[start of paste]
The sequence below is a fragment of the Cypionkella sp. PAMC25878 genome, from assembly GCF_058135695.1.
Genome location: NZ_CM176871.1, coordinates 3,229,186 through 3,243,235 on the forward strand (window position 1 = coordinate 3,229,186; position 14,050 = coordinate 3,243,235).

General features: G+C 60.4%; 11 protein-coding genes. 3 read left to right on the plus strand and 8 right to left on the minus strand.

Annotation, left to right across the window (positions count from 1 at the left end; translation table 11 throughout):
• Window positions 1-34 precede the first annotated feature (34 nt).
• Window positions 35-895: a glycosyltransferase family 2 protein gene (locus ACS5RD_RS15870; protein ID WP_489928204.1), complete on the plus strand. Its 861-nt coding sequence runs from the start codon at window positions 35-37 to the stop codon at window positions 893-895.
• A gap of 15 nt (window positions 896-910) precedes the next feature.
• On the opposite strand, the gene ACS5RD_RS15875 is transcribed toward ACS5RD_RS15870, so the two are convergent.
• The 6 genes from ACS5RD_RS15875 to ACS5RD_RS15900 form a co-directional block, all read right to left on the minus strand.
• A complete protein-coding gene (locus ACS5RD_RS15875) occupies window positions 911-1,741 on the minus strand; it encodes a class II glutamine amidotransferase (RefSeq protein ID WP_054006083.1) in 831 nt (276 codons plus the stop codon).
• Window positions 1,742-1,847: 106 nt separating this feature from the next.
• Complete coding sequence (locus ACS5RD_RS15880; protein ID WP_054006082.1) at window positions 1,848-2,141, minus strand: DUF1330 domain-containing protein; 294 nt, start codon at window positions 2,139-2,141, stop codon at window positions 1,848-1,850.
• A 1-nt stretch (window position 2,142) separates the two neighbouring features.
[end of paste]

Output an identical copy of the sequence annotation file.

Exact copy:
The sequence below is a fragment of the Cypionkella sp. PAMC25878 genome, from assembly GCF_058135695.1.
Genome location: NZ_CM176871.1, coordinates 3,229,186 through 3,243,235 on the forward strand (window position 1 = coordinate 3,229,186; position 14,050 = coordinate 3,243,235).

General features: G+C 60.4%; 11 protein-coding genes. 3 read left to right on the plus strand and 8 right to left on the minus strand.

Annotation, left to right across the window (positions count from 1 at the left end; translation table 11 throughout):
• Window positions 1-34 precede the first annotated feature (34 nt).
• Window positions 35-895: a glycosyltransferase family 2 protein gene (locus ACS5RD_RS15870; protein ID WP_489928204.1), complete on the plus strand. Its 861-nt coding sequence runs from the start codon at window positions 35-37 to the stop codon at window positions 893-895.
• A gap of 15 nt (window positions 896-910) precedes the next feature.
• On the opposite strand, the gene ACS5RD_RS15875 is transcribed toward ACS5RD_RS15870, so the two are convergent.
• The 6 genes from ACS5RD_RS15875 to ACS5RD_RS15900 form a co-directional block, all read right to left on the minus strand.
• A complete protein-coding gene (locus ACS5RD_RS15875) occupies window positions 911-1,741 on the minus strand; it encodes a class II glutamine amidotransferase (RefSeq protein ID WP_054006083.1) in 831 nt (276 codons plus the stop codon).
• Window positions 1,742-1,847: 106 nt separating this feature from the next.
• Complete coding sequence (locus ACS5RD_RS15880; protein ID WP_054006082.1) at window positions 1,848-2,141, minus strand: DUF1330 domain-containing protein; 294 nt, start codon at window positions 2,139-2,141, stop codon at window positions 1,848-1,850.
• A 1-nt stretch (window position 2,142) separates the two neighbouring features.